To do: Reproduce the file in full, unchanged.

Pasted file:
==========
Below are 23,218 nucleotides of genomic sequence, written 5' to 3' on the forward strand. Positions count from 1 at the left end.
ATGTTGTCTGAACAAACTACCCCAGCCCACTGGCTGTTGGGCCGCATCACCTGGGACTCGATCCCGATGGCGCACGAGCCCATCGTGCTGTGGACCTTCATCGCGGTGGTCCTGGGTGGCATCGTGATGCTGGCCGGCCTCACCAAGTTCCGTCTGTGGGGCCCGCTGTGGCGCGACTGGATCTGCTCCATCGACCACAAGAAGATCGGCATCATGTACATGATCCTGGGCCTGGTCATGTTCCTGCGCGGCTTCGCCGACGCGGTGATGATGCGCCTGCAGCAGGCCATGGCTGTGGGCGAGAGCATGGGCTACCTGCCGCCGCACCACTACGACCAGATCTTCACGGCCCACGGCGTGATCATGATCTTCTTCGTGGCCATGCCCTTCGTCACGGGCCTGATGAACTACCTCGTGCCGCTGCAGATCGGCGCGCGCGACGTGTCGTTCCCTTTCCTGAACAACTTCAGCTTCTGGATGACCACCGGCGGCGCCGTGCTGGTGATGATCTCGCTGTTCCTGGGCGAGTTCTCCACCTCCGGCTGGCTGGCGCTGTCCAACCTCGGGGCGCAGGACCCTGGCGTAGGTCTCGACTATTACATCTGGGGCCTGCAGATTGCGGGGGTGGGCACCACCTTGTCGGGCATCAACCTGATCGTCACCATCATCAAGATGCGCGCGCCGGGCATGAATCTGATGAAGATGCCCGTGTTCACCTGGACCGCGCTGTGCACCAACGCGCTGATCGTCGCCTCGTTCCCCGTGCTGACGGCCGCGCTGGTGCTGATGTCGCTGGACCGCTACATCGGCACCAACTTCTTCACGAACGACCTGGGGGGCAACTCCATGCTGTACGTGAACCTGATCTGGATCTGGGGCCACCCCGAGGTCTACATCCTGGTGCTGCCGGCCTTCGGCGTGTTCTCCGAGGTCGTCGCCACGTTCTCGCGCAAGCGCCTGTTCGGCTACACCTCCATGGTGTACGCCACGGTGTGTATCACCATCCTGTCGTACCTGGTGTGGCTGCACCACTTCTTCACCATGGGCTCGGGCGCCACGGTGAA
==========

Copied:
Below are 23,218 nucleotides of genomic sequence, written 5' to 3' on the forward strand. Positions count from 1 at the left end.
ATGTTGTCTGAACAAACTACCCCAGCCCACTGGCTGTTGGGCCGCATCACCTGGGACTCGATCCCGATGGCGCACGAGCCCATCGTGCTGTGGACCTTCATCGCGGTGGTCCTGGGTGGCATCGTGATGCTGGCCGGCCTCACCAAGTTCCGTCTGTGGGGCCCGCTGTGGCGCGACTGGATCTGCTCCATCGACCACAAGAAGATCGGCATCATGTACATGATCCTGGGCCTGGTCATGTTCCTGCGCGGCTTCGCCGACGCGGTGATGATGCGCCTGCAGCAGGCCATGGCTGTGGGCGAGAGCATGGGCTACCTGCCGCCGCACCACTACGACCAGATCTTCACGGCCCACGGCGTGATCATGATCTTCTTCGTGGCCATGCCCTTCGTCACGGGCCTGATGAACTACCTCGTGCCGCTGCAGATCGGCGCGCGCGACGTGTCGTTCCCTTTCCTGAACAACTTCAGCTTCTGGATGACCACCGGCGGCGCCGTGCTGGTGATGATCTCGCTGTTCCTGGGCGAGTTCTCCACCTCCGGCTGGCTGGCGCTGTCCAACCTCGGGGCGCAGGACCCTGGCGTAGGTCTCGACTATTACATCTGGGGCCTGCAGATTGCGGGGGTGGGCACCACCTTGTCGGGCATCAACCTGATCGTCACCATCATCAAGATGCGCGCGCCGGGCATGAATCTGATGAAGATGCCCGTGTTCACCTGGACCGCGCTGTGCACCAACGCGCTGATCGTCGCCTCGTTCCCCGTGCTGACGGCCGCGCTGGTGCTGATGTCGCTGGACCGCTACATCGGCACCAACTTCTTCACGAACGACCTGGGGGGCAACTCCATGCTGTACGTGAACCTGATCTGGATCTGGGGCCACCCCGAGGTCTACATCCTGGTGCTGCCGGCCTTCGGCGTGTTCTCCGAGGTCGTCGCCACGTTCTCGCGCAAGCGCCTGTTCGGCTACACCTCCATGGTGTACGCCACGGTGTGTATCACCATCCTGTCGTACCTGGTGTGGCTGCACCACTTCTTCACCATGGGCTCGGGCGCCACGGTGAA